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    The linked Wikipedia article has pretty low standards of evidence, including a fair number of unsourced claims. You might be able to improve your answer by sorting through the sources linked there and finding one or more with a high standard of evidence. – BobTheAverage Oct 12 '17 at 20:16
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Snopes covers this study quite well, which points out it produces no actual evidence that Apple is doing anything of the sort. What the study has proven is that people may generally be a bit more sensitive to the perceived 'slowness' of current generation Apple devices whenever Apple announces a new release.

The study (also featured in the NYTimes) looked at no source code nor did it study any technical feature. Rather it looked at Google Search trends related to specific keywords (e.g. "iPhone slow") and found a correlating increase in searches around Apple product launches.


For the more general question, yes, planned obsolescence is a thing and not just because companies want to make money (though that can be a motivating factor). For some products, making a cheap, disposable model is more economically feasible than making a rugged one that would last a lifetime. The general example for this is a laser pen that etches writings into paper (which would be prohibitively expensive the first time you misplaced it) versus a stick of wood with a graphite core.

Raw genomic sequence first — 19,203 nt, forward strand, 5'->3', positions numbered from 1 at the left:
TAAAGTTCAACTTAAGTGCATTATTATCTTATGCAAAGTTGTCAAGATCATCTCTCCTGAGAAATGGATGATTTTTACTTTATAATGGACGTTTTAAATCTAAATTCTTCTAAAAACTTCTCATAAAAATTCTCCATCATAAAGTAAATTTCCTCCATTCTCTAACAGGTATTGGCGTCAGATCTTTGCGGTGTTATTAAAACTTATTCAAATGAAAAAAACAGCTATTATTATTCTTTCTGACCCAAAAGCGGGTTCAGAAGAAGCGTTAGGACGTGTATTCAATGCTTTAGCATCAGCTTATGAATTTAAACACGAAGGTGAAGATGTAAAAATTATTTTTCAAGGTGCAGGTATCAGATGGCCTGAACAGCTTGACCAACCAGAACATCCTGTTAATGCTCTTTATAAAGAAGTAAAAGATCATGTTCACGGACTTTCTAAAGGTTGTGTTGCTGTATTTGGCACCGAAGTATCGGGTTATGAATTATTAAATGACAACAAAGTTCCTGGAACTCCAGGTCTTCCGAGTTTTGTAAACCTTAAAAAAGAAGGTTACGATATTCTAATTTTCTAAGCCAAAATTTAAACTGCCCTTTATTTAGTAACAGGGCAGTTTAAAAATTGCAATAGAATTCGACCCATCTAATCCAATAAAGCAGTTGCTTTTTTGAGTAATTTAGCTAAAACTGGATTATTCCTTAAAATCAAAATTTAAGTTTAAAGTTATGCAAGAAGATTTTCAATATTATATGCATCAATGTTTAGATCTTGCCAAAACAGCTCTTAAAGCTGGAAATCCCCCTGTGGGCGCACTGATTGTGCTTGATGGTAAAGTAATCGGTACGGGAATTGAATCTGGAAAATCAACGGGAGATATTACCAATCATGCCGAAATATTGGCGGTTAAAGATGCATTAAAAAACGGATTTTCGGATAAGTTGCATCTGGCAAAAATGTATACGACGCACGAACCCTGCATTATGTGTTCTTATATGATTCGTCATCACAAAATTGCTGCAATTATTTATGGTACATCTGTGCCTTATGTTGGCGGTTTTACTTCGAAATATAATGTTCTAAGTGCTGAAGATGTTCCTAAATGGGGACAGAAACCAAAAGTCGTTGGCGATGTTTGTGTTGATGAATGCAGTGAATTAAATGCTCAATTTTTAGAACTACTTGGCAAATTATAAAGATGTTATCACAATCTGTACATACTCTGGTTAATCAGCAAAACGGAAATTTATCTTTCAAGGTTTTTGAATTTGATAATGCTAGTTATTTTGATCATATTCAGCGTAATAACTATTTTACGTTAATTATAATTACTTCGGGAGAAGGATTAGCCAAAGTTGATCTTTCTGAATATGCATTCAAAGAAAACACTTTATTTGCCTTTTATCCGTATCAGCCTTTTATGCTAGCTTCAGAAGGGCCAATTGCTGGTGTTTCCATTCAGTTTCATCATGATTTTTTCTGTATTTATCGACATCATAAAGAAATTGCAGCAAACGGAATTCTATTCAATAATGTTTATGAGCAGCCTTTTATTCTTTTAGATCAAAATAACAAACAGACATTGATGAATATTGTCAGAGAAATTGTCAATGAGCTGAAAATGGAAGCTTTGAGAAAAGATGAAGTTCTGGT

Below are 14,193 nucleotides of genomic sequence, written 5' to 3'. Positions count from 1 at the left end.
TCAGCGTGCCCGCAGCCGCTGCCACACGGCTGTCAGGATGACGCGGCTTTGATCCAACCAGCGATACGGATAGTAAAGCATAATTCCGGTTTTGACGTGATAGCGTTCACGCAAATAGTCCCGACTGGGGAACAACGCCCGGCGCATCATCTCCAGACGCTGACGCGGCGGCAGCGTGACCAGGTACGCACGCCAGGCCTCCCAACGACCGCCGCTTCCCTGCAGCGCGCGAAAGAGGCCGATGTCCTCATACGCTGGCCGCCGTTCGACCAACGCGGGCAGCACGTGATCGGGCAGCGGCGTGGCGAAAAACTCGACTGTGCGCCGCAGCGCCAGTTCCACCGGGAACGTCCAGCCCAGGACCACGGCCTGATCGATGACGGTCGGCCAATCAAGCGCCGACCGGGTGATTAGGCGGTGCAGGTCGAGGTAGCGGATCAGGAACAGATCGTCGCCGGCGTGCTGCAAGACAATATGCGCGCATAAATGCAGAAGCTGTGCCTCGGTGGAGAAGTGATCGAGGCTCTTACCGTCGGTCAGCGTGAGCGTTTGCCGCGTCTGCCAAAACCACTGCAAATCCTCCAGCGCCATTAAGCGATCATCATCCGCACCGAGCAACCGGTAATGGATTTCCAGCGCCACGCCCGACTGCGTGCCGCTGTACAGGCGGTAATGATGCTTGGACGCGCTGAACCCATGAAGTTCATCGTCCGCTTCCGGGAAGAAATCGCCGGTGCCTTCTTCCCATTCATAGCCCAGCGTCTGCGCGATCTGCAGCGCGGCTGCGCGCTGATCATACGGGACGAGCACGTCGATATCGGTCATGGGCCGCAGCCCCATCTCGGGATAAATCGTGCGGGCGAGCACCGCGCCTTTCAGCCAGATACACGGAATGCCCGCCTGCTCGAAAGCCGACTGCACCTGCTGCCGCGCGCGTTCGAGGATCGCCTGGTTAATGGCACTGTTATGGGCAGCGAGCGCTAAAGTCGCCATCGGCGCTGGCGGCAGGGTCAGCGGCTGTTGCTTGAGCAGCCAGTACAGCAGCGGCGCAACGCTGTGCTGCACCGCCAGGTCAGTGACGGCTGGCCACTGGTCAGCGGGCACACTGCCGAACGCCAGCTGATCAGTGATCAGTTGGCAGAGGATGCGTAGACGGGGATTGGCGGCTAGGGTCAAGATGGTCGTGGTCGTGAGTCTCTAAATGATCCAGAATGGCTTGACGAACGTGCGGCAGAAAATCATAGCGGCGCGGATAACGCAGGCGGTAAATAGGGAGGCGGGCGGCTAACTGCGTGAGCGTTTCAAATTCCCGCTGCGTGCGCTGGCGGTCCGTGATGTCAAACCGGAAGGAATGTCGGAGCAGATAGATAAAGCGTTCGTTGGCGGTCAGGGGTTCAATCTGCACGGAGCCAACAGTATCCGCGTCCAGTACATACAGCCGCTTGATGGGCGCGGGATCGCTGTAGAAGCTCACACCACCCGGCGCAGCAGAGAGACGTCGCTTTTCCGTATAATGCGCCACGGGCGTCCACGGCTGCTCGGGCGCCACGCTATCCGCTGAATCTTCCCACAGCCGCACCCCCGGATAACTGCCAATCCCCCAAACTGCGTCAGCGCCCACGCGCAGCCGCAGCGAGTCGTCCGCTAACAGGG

• if it's economically sensible for everyone including the consumer, it is IIRC called avoiding over-engineering rather than planned obsolescence. – cbeleites supports Monica Dec 1 '17 at 18:52
2

The question is about sabotage before sale, but the example given is Apple slowing phones down after they have been sold.

For examples of products sabotaged before sale, see DRM systems. Many products include DRM to prevent unauthorized copying or cheating (e.g. in online games), but it also tends to make the product worse.